So, literally raise an army of the dead just to prove a point? OK.

—“Trust me, Sigrid.” Trust me. Like she hadn’t permanently lost Sigrid’s trust sixteen years ago.—

Yet, here she is. Elina, her mother, tells her she doesn't look like a strong leader, insert the 'girl cuts her hair to be more badass and smears mud on her face' trope.

—Insulting word choice aside, what did the man mean, to claim Vanahalla? What did he think they were going to do?—
—Maybe she’d misunderstood.—

Or, perhaps she's just stupid to not notice the obvious.

—Elina hadn’t denied it. She’d lied this whole time. Who would've thought.—

—“If you want to succeed, you need to put yourself first.” —

Just like she had up until now.

—How could Elina have done this? She claimed to care about Sigrid while sending her friends off to die. She’d promised Sigrid an army as a means to become a Valkyrie, but these warriors were clearly not ready to serve her. —

See? Only to reach her dream of becoming a Valkyrie. Elina turns out to be a power hungry bitch who doesn't give a damn about her. At least she gains a little self awareness when she realizes what's happening. They battle Elina for the eye of Hnitbjorg and Sleipnir, return to Vanaheim and Sigrid finally gets her recognition.

Gah, OK, I didn't hate it. I just felt incredibly stupid reading it. Can you notice where I started to get really annoyed?

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Thank you to NetGalley and Entangled: Teen for the chance to read this arc! Four out of five stars.

I’ve read Tiana Warner before and she has a certain niche: it’s hard to tell what time her books are set in, with modern language and seemingly-older ideas, technological abilities, and options. While the adjustment was still strange (“Golly” is a…. Weird word to read), I definitely found myself enjoying it as I turned my mind to fit the YA scope.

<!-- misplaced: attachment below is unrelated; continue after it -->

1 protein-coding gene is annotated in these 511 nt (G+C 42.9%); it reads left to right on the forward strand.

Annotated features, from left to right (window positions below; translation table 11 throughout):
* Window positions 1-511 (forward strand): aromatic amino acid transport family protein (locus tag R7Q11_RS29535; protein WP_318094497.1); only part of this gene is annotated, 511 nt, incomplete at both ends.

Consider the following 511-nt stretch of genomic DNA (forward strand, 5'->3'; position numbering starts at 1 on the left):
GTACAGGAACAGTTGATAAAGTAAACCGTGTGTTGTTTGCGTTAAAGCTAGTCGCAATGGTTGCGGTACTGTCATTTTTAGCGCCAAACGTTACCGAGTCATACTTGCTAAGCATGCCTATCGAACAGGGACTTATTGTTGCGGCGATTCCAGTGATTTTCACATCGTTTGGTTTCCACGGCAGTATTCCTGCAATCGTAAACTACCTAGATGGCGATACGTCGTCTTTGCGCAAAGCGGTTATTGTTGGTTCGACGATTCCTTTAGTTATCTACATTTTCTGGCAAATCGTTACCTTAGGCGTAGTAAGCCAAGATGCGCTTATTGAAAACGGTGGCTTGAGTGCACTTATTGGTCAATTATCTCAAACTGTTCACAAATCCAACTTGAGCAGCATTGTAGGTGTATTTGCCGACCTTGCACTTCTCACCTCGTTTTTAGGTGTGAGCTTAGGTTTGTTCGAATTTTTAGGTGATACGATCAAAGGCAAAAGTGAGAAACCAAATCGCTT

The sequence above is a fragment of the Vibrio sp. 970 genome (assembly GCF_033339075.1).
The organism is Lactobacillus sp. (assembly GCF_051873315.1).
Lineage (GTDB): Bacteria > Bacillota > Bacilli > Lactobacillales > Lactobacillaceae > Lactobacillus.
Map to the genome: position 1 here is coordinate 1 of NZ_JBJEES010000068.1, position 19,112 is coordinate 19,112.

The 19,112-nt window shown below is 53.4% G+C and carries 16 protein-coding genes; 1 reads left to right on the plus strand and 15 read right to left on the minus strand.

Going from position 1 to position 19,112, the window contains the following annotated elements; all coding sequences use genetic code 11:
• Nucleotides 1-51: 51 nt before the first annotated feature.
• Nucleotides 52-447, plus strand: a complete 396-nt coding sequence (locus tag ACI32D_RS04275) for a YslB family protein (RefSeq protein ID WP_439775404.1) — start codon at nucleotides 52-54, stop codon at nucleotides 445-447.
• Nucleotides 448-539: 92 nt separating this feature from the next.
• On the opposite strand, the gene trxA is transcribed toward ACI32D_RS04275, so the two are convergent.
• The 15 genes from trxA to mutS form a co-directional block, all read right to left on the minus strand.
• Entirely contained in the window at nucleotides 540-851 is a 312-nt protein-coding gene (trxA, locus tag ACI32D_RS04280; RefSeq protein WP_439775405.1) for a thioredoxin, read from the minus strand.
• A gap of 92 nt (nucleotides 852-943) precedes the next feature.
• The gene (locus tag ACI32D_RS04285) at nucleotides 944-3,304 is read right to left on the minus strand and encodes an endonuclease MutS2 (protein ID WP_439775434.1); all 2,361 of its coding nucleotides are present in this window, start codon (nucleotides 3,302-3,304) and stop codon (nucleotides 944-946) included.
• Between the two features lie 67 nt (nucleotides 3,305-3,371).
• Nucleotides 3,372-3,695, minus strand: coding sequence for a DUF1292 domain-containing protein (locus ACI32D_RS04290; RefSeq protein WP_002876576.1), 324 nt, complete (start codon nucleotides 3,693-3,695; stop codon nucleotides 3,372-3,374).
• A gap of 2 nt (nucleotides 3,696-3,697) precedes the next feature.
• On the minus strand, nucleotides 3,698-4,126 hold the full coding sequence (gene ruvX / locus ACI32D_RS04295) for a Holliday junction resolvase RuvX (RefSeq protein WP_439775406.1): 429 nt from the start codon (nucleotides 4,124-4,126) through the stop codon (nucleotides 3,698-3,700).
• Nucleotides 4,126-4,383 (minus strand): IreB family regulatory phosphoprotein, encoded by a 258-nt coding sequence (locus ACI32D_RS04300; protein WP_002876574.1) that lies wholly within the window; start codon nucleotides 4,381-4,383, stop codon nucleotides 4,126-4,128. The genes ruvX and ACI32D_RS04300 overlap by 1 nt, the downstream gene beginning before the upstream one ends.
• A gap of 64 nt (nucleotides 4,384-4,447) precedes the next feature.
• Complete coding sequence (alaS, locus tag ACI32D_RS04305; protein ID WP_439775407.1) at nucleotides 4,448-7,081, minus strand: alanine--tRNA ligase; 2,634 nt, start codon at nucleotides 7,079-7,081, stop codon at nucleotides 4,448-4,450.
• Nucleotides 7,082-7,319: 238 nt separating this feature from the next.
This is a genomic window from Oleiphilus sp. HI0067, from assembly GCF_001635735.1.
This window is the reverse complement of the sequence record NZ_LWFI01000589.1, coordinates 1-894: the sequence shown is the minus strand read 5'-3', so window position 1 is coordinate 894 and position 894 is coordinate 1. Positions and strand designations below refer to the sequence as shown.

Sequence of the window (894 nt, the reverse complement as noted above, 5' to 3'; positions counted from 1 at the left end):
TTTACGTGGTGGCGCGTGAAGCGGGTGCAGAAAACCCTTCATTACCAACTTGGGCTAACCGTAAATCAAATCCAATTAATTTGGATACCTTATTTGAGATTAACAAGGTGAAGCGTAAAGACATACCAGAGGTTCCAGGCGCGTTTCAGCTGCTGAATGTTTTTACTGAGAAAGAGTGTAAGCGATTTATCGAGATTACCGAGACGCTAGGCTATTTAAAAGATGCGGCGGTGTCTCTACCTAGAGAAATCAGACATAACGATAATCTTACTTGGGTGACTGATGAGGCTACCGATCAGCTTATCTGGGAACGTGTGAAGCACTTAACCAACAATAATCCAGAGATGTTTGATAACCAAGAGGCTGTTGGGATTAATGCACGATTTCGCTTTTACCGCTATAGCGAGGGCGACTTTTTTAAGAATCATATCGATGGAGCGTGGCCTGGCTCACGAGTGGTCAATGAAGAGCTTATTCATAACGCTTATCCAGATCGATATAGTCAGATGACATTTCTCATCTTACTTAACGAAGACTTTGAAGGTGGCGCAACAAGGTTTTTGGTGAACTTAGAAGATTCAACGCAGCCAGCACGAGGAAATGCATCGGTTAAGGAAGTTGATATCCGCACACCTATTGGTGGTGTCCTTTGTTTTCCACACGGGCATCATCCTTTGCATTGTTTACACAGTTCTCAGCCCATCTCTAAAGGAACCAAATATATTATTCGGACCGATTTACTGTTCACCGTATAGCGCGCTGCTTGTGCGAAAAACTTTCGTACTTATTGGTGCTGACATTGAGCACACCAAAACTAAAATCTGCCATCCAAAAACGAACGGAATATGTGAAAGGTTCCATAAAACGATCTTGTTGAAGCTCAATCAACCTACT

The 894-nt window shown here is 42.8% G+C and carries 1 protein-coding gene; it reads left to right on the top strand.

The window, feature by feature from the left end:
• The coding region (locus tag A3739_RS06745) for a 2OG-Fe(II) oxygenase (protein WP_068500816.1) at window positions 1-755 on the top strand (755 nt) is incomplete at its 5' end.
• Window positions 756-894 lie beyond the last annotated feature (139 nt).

Though many of the twists were predictable, as a first book in a trilogy, it does an admirable job of leaving the future open and wanting more. I really did like the connection between the protag and her love interest, but even more: the girl and her horse.

if you ever identified as a horse girl, this book is for you. if you ever identified as liking horses, this book is for your teen self!

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I absolutely loved this book but I genuinely think it's largely because I'm such a horse girl. I can imagine the world built around horses could be a turn-off for some considering how obsessive the MC is, but I adored it! Shoutout to the editor who changed the title, an absolute cash catch.

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I received an eARC of this book from the publisher and author in return for an honest review.

I really enjoyed this book!

There were a few slow moments that I had to preserve through but it is definitely worth continuing reading.

The opening is amazing and hooked me immediately. And that last 20% was just an insane ride that had me gripped! I flew through that last 20%!

Sigrid is such a wonderfully developed character and her character arc is amazing to read.

I will admit that whilst this is a sapphic book and I did love the ending for these two, I will say that the romance seemed forced for most of the book. During the last third of the book it flowed more naturally and I loved how it was written. But early on it was clear the author was trying to set up a romance between two people who barely knew each other. It’s when they knew each other better it flowed more naturally and I could route for them as a couple.

I loved this book (particularly the ending and character development) and will definitely be watching out for any future books by the author.

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Norse mythology inspired
Enemies to lovers
Animal companions
Forced proximity
Family drama
Sapphic #OwnVoices romance

Sigrid wants nothing more than to be a valkyrie, yet as a stable hand without a winged mare, it can only be a dream. However, during an attack, Sigrid touches the Eye, which shows her a vision — her riding Sleipnir and leading a valkyrie charge — launching her on a journey to claim her destiny no matter the cost.